UW Photo: Compositing

We take photographs for different reasons: to identify the sea life we find, for the sheer pleasure of making images, or perhaps as a method of personal expression. It is the latter, personal expression, that leads us to the creation of art. John A. Ares discusses the creative use of compositing in postproduction.

Diver Space­scape, composite by John A. Ares
Diver Space­scape, composite by John A. Ares

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I believe that creativity is an aspect of photography that can be taught or, at the very least, inspire. Search Google for the word “art” and you get 15 trillion results.

“The aim of art is not to portray but to evoke.” This quote is by Paul Karabinis, from the forword of Jerry Uelsmann’s book, Other Realities, published by Bulfinch. Uelsmann was one of the greatest photographers in “post-visualization,” or the assembling of photo montages or composites. I use these terms interchangeably.

Uelsmann did all his work in the darkroom. Most of us in the digital age take advantage of the tools available via the computer. Compositing requires competence in using certain Photoshop tools, including:

• Masking

• Proficiency in working with layers

• Eraser tool

• Cutting shapes like circles

• Rotating selections

• Resizing selections

For more on selections, please see my article, “Selective Color: Creative Effects in Postproduction of Underwater Images,” in issue 110 at:

Compositing is a creative technique that involves combining images in different ways. One simple method is to visualize a montage that uses only a couple of images. Consider the surreal view out the door into an underwater seascape in Image 1 (previous page).

Image 1. Santorini Doorway

Selecting photos for a composite is not always intuitive. For example, I saw the doorway photo from Santorini, Greece, in my archive and thought, what would it look like if you were looking out into an underwater scene instead of seeing a sky? I then looked for a suitable “seascape” to complement the doorway image.

In selecting images, it helps if you have a good size photo archive. Uelsmann does not shoot for creating a composite; rather, he shoots using a process called “gathering assets.” He shoots photos that contain interesting elements that may find their way into a future composite.

Image 2. Diver Spacescape

Another example of a composite is the image of a diver coming out of the deep. (See Image 2 on the previous page.) To me, the diver in North Sulawesi, Indonesia, looked as if he was in space. The backdrop of the reef on the right side of the image was insignificant, and I thought it needed a “starfield” instead. I had created the starfield for use in another photo and thought it would be appropriate here. (Search Google for “creating a starfield in Photoshop.”)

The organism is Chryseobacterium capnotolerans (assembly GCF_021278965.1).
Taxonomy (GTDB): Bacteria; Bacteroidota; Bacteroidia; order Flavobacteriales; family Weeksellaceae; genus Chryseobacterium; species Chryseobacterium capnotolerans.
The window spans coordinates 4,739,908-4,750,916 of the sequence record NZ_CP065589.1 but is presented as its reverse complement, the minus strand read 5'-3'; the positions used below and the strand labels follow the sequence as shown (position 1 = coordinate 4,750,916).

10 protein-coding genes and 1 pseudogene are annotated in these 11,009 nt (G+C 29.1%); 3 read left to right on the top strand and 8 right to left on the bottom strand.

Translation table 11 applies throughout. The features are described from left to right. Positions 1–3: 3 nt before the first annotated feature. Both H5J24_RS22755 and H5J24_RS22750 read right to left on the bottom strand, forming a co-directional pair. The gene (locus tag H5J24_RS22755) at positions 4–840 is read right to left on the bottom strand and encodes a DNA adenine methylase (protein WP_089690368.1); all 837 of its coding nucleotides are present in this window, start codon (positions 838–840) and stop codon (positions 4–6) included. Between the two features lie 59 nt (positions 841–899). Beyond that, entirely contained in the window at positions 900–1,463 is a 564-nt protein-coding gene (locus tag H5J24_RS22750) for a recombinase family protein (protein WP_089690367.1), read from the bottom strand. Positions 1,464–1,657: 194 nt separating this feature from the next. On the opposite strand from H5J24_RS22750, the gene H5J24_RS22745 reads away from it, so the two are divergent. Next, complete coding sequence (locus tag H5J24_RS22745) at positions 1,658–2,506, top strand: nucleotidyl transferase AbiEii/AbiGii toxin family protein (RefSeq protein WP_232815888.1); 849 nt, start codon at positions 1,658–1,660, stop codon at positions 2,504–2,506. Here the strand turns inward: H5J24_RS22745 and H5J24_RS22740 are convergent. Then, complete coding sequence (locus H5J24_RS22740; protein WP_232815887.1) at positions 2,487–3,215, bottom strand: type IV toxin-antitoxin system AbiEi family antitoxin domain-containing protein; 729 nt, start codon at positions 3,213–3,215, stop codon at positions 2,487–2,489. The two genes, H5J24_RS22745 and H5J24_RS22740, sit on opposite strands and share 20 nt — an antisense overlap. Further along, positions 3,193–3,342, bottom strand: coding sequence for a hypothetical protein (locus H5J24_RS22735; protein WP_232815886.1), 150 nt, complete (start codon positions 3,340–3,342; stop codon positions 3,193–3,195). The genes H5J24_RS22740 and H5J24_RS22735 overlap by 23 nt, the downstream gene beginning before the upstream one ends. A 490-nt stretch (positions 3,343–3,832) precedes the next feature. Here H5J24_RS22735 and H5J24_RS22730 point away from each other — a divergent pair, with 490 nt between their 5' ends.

For the top layer, I inserted a photo I took of a lunar eclipse, to further enhance the feeling of space. I rotated the moon so that it appeared as if the light was coming from the surface.

It was also important to highlight the fish on the border between the two images. The spadefish were getting dark at the border and required a little brightening.

Image 3. Concentric Jellyfish

Another approach to compositing involves repeating a single image. Because of the symmetry, the jellyfish images could be nested inside each additional image. Three concentric images seemed to be a manageable goal. The primary image was placed on a black background and cut into a circle. Two additional copies of the image were then resized accordingly and placed so the images would blend.

Image 4. Tunicate

A variation of compositing involves copying parts of an image and rearranging them multiple times on the photo. For the tunicate image, I thought the glow of the gold ring was intriguing and needed some amplification. I copied, trimmed and resized the gold ring twice to show the ring three times in total.

Final thoughts

There are many creative ways to use one’s own underwater photographs. Letting your imagination run free, finding intriguing associations, and thinking outside the box can lead to interesting artistic composites, in which the whole is indeed greater than the sum of its parts.


Uelsmann, J., Bunnell, P.C., KarabInis, P. (2005). Other realities. (1st Edition). Bulfinch.

Lund, J., and Pfiffner, P. (2003). Adobe master class: Photoshop compositing with John Lund. Adobe Press.

Huggins, B., and Probert, I. (2004). Surreal digital photography (One Off). (1st Edition). Cengage Learning PTR.

A former senior management consultant for Fortune 100 companies, studio commercial photographer and trained biologist and marine food toxicologist, John A. Ares is an assignment and stock photographer and image consultant based on Staten Island in New York City, specializing in portraits, nature, travel, underwater, food/restaurant and fine art photography. An avid diver, he has been a PADI instructor and instructor trainer, teaching underwater photography courses and traveling to many exotic dive destinations around the world. A member of the New York Underwater Photographic Society (NYUPS) and American Society of Media Photographers (ASMP), he has served as an associate editor and photographer for Seafood America magazine and his work has won competitions of American Photographer magazine. He also conducts training seminars and has been a presenter at Beneath The Sea and NYUPS. For more information, visit: